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The Remains of the Day

The Remains of the Day

Genders: Drama, Romance

Director: James Ivory

Writer: Kazuo Ishiguro, Ruth Prawer Jhabvala

Actors: Anthony Hopkins, Emma Thompson, John Haycraft, Christopher Reeve

Year: 1993
Run time: 2h 14min
IMDB score: 7.9
Updated: one year ago

Movie infomation

Movie name: The Remains of the Day

Genders: Drama, Romance

Imdb Score: 7.9

Runtime: 2h 14min

Released: 19 Nov 1993

Director: James Ivory

Writer: Kazuo Ishiguro, Ruth Prawer Jhabvala

Actors: Anthony Hopkins, Emma Thompson, John Haycraft, Christopher Reeve

Company: Sony Pictures Home Entertainment

Imdb Link

The Remains of the Day Available Subtitles

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Norwegian subtitles The Remains of the Day4 years ago
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Bulgarian subtitles The Remains of the Day4 years ago
Chinese subtitles The Remains of the Day4 years ago
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Trailer


Review

Yes, They Can Still Make 'Em Like They Used To

10/10 Wow, what a wonderful movie this turned out to be!

I didn't check this movie out until the fall of 2004 after reading a number of positive reviews, enough to pique my curiosity. I was glad I did. In fact, I was so impressed with this film that a week later I went out and bought the book, which is even better.

First of all, the film is a tremendous visual treat. There are some great interior scenes of the Darlington mansion, and great colors inside and in the surrounding outside scenery. This is simply a beautiful film.

Second, the acting of Anthony Hopkins and Emma Thompson was spectacular. They were riveting. The way they deliver dialog and the expressions of their faces.....magnificent acting. Thompson's sad look in the back of the bus near the end of the movie is the saddest, most haunting look on a person's face I have ever seen in 50 years of movie watching.

Hopkins, one of the best actors of this generation, provides a tremendous character study of a man who has been taught that to be the best in his profession, he must suppress all emotion. In doing so, he never learns to think for himself and he misses out on what could have been the love of his life. In that regards, this is a very frustrating story.

However, this isn't just a tragic romantic story. Hopkins' character is wonderful example, too, of unselfish devotion and dignified servitude in the face of any kind of circumstance.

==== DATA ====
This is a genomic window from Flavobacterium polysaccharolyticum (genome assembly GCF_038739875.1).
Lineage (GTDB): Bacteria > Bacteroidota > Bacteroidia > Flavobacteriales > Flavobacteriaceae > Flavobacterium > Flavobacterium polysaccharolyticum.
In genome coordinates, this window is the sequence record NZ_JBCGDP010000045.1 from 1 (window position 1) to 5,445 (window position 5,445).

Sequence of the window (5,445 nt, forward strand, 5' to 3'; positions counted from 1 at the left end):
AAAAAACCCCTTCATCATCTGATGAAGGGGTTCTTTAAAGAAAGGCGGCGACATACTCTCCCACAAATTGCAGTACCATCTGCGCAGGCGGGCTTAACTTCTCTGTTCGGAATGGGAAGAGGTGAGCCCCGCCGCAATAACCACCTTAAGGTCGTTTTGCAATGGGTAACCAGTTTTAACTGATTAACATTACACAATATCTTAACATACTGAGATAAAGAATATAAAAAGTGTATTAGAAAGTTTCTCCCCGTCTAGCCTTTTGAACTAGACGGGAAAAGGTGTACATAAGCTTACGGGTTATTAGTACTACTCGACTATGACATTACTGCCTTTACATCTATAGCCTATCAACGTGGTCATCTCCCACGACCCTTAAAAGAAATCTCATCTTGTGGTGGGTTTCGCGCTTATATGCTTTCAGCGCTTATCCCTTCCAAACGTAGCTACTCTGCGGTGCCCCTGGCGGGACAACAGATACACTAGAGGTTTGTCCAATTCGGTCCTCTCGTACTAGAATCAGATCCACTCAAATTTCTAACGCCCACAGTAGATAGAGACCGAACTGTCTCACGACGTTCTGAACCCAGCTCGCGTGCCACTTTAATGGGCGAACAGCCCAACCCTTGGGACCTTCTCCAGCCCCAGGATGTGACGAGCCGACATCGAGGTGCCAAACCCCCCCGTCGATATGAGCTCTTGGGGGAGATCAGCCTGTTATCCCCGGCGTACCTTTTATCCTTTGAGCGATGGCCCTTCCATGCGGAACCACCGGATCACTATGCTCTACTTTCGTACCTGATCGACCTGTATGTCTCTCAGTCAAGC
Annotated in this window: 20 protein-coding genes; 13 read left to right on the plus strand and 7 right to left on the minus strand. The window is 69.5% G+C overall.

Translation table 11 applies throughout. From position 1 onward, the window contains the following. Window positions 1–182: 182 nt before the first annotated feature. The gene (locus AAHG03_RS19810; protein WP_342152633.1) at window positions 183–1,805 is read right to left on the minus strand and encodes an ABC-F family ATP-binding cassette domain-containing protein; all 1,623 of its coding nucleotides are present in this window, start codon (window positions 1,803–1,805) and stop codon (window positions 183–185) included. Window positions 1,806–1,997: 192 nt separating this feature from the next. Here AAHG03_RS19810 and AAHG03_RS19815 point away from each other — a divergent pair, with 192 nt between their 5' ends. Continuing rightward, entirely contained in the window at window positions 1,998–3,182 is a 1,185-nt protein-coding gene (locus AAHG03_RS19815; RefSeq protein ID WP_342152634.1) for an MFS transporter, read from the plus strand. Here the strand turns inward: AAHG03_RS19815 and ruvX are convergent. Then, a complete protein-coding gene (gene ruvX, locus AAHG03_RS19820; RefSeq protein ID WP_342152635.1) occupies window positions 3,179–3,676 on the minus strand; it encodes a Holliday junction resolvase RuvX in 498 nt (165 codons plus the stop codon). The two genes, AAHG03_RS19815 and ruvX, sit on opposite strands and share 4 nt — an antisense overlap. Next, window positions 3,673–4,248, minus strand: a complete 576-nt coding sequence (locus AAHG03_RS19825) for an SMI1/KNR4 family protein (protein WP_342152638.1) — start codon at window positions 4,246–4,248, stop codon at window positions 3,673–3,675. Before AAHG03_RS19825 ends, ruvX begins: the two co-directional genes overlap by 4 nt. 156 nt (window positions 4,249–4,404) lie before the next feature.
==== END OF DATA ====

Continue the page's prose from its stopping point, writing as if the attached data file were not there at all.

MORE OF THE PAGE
This is an extremely beautiful, intelligent and sensitive film. If when people tell you, "They don't make 'em like they used to," show them this film.

4 years ago

An excellent adaptation

5/10 In the WWII era, Mr Stevens (Anthony Hopkins) is a well experienced, dedicated butler who's loyal to his pro-Nazi master. He is always placid and graceful. Miss Kenton (Emma Thompson) is a new housekeeper and her liveliness and wit somehow touches Mr Stevens' very soul. But he conceals his feeling towards her, and she can never unlock that closed door of his heart.

Mr Stevens looks back on all this while on a road trip for meeting Miss Kenton after twenty years. He now serves a new master, Lewis (Christopher Reeve) who was once one of the guests of his formal master back in the 1940s. On the way his memory slowly flows back to him (and he also realises that his formal master was not an impeccable man after all)...when Mr Stevens and Miss Kenton bid farewell again, she looks into his eyes while her tears roll down her cheeks...a very sad scene.

'The Remains of the Day' is about love that is never obtained...love that is never verbally expressed...love of which you finally has to let go...having read the book (which is finely written), I realise that this film is a wonderfully successful adaptation. Anyone who's into love stories should watch this.

4 years ago

Diamond in the Rough

10/10 Very deliberate but marvelous study of a lifetime butler in an English noble household. The film does a wonderful parallel examination of the man's life set against the tumult of the 1930s that effectively did away with the British Empire and made him and others like him, as people curiously obsolete.

An extremely rare example of sanity when dealing with the subject of War. Most films as we know too well, concentrate on the futility and bottom line cost in humanity, which is to be expected since generally speaking, an artist will always present this point of view. However in most cases, it's an incomplete and wildly immature handling of the topic. This film addresses if you can believe it, the folly of avoiding War thru appeasement, and hammers home what might have been avoided if the British had called Hitler to the carpet early on, instead of playing chess with him. This is the backdrop; the main story is that of the butler, Stevens, an ostensibly simple character played with unimaginable complexity, by Hopkins. The fascinating examination of one man's sense of duty, a devotion that transcends all other obligations and aspirations in his life has never been so poignantly or expertly presented to an audience. Everything about the film, the supporting cast in particular is a rousing triumph. I cannot overly recommend this.